When I’m working on a story, it often helps my writing-brain if the drawing-brain gets in on the act too. Right now I’m plugging away at an old-fashioned buddy low fantasy adventure tale, in the vein of the pulp authors in the heyday of sword-and-sorcery (I like pulp. It’s overwrought and over-the-top and fun, never preachy (unless, “Hey, Therns, enslaving people and murdering them is not cool, so quit it” is preaching), and it’s eventful and colorful. So how do you meld a pulp sensibility with a more modern story-telling style? Will that even work? Stay tuned), and trying to nail down a design for the main characters keeps me thinking about them even when I’m not actually writing–which, let’s be honest, is 22 out of the 24 hours of the day, most days.
So here is a rough pass at Clover and Bronig*, the heroes of my work-in-progress. He’s a Viking warrior with a penchant for smashing, she’s a cleric of an unknown god, together they fight
crime monsters! (I’m hoping to submit the story to the latest Sword and Sorceress anthology, deadline soon, so everyone please send me happy story-finishy thoughts.)
I had wanted to finish this drawing and color it before today, but oh well. Maybe next week! 😀 Clover must be standing on a box here, because otherwise she would only stand as tall as his belly-button. Yes, he is huge and she is tiny; I love that kind of contrast in my main characters, and since they are both warriors, I needed to find other ways to play up their differences.
How about a snippet, while we’re here? I cut this bit because it set the wrong tone, and because it was taking too long: it’s supposed to be a short story, which means I don’t have a thousand words to spend on the characters walking up to a church.
The Sanctuary of the Queen crouched in the midst of lower buildings, at the end of a tangle of hilly streets, as though lying in wait to pounce. The long, bleak stone plaza fronting its tall red doors gave it plenty of time to overawe the approaching worshipper with its dense black height, its bristle of towers and turrets and scowling gargoyles and its row of wholly extraneous spikes along the peak of its roofline, and the blank eyes of the buildings lining the plaza glared to reinforce any approaching human’s littleness and the sanctuary’s superiority.
Clover, stepping into the plaza from the mouth of a narrow alley, raised her eyes and recoiled, her heel coming down squarely on the top Bronig’s foot.
He grunted. “Easy,” he said, and removed her.
“That church,” Clover declared, “is a bully.”
Bronig said nothing. His silence weighed nearly as much as that of the inimical building glaring them down. Clover twisted round to beam at him.
“Ineed,” she said. “Have we not faced much worse on our journeys? And shall we falter in our divine purpose now? No, indeed!” Back to the sanctuary, she raised her voice and her fist and cried, “We do not fear you!”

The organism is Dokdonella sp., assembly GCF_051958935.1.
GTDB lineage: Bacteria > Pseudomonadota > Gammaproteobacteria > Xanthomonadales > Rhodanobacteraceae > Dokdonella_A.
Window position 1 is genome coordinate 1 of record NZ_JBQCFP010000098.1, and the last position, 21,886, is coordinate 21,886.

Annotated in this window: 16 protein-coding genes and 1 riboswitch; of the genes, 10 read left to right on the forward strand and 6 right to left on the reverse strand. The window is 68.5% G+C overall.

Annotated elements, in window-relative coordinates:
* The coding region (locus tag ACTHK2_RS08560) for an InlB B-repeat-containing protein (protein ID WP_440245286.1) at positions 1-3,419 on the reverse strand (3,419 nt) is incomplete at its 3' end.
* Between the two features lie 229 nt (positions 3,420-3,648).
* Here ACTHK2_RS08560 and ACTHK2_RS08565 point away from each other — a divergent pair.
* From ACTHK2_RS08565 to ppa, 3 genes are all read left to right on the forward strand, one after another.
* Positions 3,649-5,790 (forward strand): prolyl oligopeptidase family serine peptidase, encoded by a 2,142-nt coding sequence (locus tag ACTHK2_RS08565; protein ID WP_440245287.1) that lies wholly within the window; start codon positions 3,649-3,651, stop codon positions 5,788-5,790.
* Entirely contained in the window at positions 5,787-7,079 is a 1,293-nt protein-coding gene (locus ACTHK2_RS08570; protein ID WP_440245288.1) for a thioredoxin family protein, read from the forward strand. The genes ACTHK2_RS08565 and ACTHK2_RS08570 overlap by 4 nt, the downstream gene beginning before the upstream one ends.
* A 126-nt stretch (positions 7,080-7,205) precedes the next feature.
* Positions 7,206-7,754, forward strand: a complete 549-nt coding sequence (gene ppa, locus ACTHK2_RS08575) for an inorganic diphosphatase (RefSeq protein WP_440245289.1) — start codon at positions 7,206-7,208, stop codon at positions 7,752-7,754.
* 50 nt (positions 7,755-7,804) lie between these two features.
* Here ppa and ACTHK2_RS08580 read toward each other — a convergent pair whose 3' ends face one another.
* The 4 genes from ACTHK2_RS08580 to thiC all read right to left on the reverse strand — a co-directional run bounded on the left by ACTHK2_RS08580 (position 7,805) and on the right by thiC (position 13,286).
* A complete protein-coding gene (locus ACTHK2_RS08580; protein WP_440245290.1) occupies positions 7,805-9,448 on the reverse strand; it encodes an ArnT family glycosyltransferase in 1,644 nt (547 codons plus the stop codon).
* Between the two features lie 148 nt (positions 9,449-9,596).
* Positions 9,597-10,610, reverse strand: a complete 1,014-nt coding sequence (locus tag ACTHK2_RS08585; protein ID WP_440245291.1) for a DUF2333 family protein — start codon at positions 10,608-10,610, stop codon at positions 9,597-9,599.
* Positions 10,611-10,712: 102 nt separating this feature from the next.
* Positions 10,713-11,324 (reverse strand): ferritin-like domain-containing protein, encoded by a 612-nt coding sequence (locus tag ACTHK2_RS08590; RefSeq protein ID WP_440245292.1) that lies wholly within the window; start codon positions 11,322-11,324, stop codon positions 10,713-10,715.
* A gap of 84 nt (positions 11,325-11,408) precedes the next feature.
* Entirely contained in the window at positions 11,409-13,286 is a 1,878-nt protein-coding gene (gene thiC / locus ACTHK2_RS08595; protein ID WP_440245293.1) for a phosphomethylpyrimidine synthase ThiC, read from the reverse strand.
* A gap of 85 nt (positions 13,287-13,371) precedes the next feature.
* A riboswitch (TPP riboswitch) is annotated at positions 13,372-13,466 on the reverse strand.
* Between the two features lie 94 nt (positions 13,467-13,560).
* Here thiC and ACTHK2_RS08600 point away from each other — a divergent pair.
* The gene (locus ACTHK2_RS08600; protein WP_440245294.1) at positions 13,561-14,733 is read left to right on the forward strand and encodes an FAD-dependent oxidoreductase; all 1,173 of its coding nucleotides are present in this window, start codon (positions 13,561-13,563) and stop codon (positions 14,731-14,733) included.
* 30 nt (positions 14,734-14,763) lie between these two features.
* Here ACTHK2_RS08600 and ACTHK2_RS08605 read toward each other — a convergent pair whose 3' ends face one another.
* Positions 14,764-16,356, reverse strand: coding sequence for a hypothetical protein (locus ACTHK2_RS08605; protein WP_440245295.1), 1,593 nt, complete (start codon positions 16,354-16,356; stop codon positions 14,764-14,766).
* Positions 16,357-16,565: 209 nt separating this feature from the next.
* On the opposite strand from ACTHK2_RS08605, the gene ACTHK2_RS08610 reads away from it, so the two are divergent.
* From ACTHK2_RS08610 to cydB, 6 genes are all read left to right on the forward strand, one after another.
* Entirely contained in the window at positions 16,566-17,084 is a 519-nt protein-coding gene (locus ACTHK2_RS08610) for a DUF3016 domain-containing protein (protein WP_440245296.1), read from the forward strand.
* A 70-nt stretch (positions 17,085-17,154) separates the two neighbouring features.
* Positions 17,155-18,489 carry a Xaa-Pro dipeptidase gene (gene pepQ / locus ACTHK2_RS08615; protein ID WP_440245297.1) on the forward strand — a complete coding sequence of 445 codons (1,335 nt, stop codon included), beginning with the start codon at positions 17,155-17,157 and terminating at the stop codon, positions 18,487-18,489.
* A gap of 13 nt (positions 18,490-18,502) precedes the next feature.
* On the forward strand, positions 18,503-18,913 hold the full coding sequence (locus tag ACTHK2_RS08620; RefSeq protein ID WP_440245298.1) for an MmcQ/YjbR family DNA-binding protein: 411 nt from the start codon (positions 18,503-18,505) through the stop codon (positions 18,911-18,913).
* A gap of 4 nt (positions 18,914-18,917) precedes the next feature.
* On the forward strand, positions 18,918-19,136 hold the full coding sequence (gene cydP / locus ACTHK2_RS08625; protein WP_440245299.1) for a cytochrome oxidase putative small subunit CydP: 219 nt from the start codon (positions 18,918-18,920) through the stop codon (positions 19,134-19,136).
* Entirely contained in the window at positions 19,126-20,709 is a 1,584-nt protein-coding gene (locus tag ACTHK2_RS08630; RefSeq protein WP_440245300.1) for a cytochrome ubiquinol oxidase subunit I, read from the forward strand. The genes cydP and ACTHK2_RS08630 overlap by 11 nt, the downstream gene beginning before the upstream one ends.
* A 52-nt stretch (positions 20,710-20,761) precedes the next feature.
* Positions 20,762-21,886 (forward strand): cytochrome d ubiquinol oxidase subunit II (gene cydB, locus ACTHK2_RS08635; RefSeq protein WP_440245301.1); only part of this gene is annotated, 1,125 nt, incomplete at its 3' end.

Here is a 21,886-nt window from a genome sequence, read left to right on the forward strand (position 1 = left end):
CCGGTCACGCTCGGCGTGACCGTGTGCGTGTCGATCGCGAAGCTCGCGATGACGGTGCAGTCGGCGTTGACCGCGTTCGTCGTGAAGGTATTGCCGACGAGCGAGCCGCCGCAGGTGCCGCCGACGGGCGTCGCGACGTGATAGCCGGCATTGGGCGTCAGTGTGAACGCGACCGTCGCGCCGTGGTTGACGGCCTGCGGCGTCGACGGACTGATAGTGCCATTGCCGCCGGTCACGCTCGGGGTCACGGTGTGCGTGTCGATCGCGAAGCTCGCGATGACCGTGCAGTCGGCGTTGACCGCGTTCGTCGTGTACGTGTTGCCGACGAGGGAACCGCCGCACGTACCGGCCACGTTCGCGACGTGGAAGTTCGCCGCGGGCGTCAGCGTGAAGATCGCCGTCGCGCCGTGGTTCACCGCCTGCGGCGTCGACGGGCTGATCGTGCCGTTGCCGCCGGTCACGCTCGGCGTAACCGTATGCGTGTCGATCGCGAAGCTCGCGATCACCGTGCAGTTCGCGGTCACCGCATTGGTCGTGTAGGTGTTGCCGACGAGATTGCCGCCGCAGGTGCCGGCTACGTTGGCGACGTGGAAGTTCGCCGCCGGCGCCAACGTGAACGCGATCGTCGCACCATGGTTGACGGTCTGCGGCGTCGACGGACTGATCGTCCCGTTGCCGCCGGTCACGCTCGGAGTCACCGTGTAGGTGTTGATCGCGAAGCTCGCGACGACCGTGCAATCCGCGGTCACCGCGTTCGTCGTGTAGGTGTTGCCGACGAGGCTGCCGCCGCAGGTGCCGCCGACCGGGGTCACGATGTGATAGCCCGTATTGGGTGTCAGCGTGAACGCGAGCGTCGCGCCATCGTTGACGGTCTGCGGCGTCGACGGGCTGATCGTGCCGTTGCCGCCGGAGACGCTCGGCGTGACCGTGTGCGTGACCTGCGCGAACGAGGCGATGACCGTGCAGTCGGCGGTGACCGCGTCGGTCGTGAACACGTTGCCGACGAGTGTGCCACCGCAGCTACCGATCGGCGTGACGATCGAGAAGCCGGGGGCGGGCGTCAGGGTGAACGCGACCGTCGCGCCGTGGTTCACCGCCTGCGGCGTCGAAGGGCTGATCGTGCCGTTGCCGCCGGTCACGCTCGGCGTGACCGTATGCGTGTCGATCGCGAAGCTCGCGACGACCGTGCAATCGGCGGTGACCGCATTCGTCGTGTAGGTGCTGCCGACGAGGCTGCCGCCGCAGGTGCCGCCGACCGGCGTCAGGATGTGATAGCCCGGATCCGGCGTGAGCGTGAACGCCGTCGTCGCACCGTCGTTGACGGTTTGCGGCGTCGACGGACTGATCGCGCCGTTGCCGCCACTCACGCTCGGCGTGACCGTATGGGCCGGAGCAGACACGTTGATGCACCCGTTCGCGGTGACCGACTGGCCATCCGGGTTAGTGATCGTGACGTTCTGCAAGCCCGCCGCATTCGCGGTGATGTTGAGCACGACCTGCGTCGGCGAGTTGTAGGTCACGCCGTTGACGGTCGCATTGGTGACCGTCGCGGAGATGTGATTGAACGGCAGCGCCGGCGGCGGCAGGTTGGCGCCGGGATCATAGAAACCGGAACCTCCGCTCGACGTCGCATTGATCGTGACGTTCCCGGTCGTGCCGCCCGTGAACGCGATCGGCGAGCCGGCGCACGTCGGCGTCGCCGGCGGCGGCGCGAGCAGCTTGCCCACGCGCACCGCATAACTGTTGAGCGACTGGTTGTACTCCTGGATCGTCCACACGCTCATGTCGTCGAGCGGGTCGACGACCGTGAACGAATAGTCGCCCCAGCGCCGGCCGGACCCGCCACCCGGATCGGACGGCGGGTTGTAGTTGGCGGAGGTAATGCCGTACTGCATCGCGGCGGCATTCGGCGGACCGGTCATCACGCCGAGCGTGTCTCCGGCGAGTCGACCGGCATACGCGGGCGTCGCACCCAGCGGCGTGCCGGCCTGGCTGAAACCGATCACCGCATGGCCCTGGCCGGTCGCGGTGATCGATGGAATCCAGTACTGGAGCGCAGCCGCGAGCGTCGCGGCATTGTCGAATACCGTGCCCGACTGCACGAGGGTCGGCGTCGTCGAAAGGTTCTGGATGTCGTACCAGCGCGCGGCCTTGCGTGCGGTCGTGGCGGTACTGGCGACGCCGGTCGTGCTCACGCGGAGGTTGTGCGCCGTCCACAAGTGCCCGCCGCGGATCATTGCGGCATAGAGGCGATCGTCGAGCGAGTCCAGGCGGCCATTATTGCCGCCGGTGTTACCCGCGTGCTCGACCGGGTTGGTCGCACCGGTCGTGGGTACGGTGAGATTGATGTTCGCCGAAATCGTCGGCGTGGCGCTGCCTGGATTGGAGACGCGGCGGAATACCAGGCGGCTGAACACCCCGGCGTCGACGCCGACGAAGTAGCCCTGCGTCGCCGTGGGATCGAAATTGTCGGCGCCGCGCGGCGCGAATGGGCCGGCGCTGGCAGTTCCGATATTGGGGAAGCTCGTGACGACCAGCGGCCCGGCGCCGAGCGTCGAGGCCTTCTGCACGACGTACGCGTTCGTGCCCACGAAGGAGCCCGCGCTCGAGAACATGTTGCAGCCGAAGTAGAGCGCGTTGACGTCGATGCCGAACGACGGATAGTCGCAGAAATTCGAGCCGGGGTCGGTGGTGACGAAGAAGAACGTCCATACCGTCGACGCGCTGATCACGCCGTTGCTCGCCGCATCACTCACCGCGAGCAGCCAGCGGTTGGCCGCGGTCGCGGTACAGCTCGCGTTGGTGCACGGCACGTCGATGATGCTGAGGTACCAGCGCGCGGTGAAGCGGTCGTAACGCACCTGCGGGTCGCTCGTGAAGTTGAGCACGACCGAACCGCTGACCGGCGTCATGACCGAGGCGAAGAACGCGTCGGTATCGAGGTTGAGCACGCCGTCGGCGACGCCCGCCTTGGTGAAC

The shout rebounded from stone to stone, filling the space between buildings with echoes. With a a rattle of wings, a raft of large black birds launched themselves into scummy sky, screeling. Bronig patted Clover’s head.
“Well,” he said. “Now they definitely know we’re coming.”
She grinned at him, a flash of teeth like a drawn sword. “It is honorable to give one’s foes fair warning,” she said.
He shook his head–but the corner of his mouth twitched a little beneath his moustache.
Their footsteps rang loud against the cobbles–or Clover’s did, her boot heels like the clappers of bells. Bronig by rights should have clanked like a working forge with all the cutlery he had hanging about his person, but not a single dagger rattled in its sheath, and his tread was inaudible beneath all the racket Clover was making. No other humans were visible, in that stony space before the looming sanctuary and between the cramped, inward-leaning buildings, but the sense of being watched was strong. Clover’s shoulders twitched, and her hands dropped to the hilts of her twin swords. Bronig dropped back a few paces behind her, his gaze keen and alert and everywhere.
Under the sanctuary’s shadow, the peak of its roof cleaving the sky, its stained stones straining at their bonds, each eager to be the first to fall on the interlopers. Clover’s toe touched the first step up to the red doors, and she paused, craning up, and the building glared back down. Bronig, passing her, hooked his arm through hers and hauled her up, sure-footed as a mountain ram, unworried as a man traversing his own home.
“I can walk!” Clover protested.
“So do it,” was his unruffled reply.
Halfway up, the tall red doors swung silently outward; a figure stood in the opening, waiting.
*I think I’ll leave the story of the origins of these characters for another day, but I should mention that Bronig is somebody else’s creation, and I made sure to get his permission and blessing before snatching up his character and running off with him!